Since a healthy guinea pig can live up to 7 years, her safety must remain a top priority to you throughout her entire life. You must be prepared to keep a watchful eye on the state of the cavy's housing, diet and overall health, every single day. Providing your guinea pig with a safe environment will ensure her a healthy and happy life.
Cage Size and Components
Many commercial cages hardly offer any room for the guinea pig to move around, let alone house separate areas for food, nest, toys and litter. The bare minimum cage size required for a single cavy is 7.5 square feet of flat floor space; the minimum is 10.5 square feet for three or more cavies. Providing a cage that's larger allows for your guinea pigs to exercise and to have their own spaces, preventing irritability and fighting. Cage bars are preferable over solid walls to let airflow in provided the floor and ramps are solid rather than made of wire, which increases risk of foot injuries.
A domestic guinea pig must be indoors and out of direct sunlight and drafts. Off-limits, then, are the spots in front of windows, near climate-control vents and in the breeze of a fan. Guinea pigs do not like to be isolated, so place the cage somewhat near activity, such as in the family room. If you have children or other pets in the home, ensure that the cage has a secure top and sides and is stationed so you can supervise and restrict access.
The Cage Life
Avoid cedar and pine bedding, as these materials are toxic to guinea pigs. Otherwise the bedding needs to be soft, absorbent and chewable, layered about 3 inches deep and cleaned before it becomes too littered or smelly. Chewable wooden and cardboard toys help file down the guinea pig's continuously growing teeth, but plastic pieces are choking hazards and can damage the throat. While wheels and balls provide great exercise for smaller rodents, these can actually cause spinal and foot injuries to guinea pigs. Routine nail-clipping also reduces risk of foot injury. Vitamin C, in the form of fruits and vegetables, is a necessary supplement to the guinea pig's diet.
Don't breed guinea pigs. Breeding, whether intentional or not, is a risky process that kills one in every five gestating females. A litter of pups is born with fur and ready to walk, and these put excess weight and stress on the mother during pregnancy. Separate your guinea pigs from the beginning, according to gender, to prevent this unnecessary complication. Otherwise, have your guinea pigs spayed or neutered by a reputable veterinarian skilled in the process.
Squeezing a guinea pig or smothering it with hugs will cause her to fear you. For this reason, you shouldn't let young children hold cavies, or even adults who haven't been shown how to gently handle the animals. Safely handle your guinea pig by carefully picking her up with one hand under her rump and back legs and the other hand under her chest, with your index and middle fingers separated by her front leg. This will prevent biting and squirming. Be gentle but firm so she cannot fall. When you place the cavy back in her cage, place her in back-end first. If she wiggles, hold her above the floor for a moment to teach her not to.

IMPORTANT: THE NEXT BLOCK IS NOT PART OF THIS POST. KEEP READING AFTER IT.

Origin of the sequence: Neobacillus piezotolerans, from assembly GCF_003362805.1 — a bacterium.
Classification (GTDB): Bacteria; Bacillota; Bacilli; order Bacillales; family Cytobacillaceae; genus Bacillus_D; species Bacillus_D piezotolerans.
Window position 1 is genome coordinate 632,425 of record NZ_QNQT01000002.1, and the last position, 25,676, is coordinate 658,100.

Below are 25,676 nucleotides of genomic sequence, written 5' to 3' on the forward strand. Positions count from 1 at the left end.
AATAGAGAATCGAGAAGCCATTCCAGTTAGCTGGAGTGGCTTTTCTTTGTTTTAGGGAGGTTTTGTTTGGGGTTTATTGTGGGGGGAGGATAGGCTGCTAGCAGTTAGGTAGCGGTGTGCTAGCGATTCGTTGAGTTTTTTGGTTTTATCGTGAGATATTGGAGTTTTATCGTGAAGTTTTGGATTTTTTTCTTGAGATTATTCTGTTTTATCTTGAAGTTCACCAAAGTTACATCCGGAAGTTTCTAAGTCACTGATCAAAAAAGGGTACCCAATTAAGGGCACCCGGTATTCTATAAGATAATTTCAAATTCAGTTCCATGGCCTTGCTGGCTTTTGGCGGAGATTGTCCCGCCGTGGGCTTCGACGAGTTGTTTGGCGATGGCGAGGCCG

Transporting your guinea pig home from purchase is one thing, but generally speaking, travel can cause the animal unnecessary stress. Going on vacation is not a reason to take the cavy with you. Instead have a trusted friend or relative watch her in the safety of your home. If travel is unavoidable, such as when you're moving permanently, place the guinea pig in a roomy cage with soft lining, and secure the cage from moving around the car. Should the trip take two or more hours, plan stops along the way to give food and water to your guinea pig and clean up any messes she may have made. Maintain a temperature of 65 to 80 degrees. Never leave the guinea pig alone in the car.
Even the healthiest guinea pig will need regular veterinary visits. Take yours to a vet who specializes in exotic animals as soon as possible after bringing the guinea pig home, and then every six to 12 months thereafter. Emergencies include problems with the teeth, feet or diet. Take your pet to the vet immediately if you note that the cavy has not eaten or eliminated within a 12-hour period.
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Pam Smith has been writing since 2005. In addition to her work for Demand Media, her articles have been published online at CBS Local. She also wrote for the Pennsylvania Center for the Book's Literary Map while earning a Bachelor of Arts degree in English at the Pennsylvania State University. She is currently an editorial assistant for Circulation Research.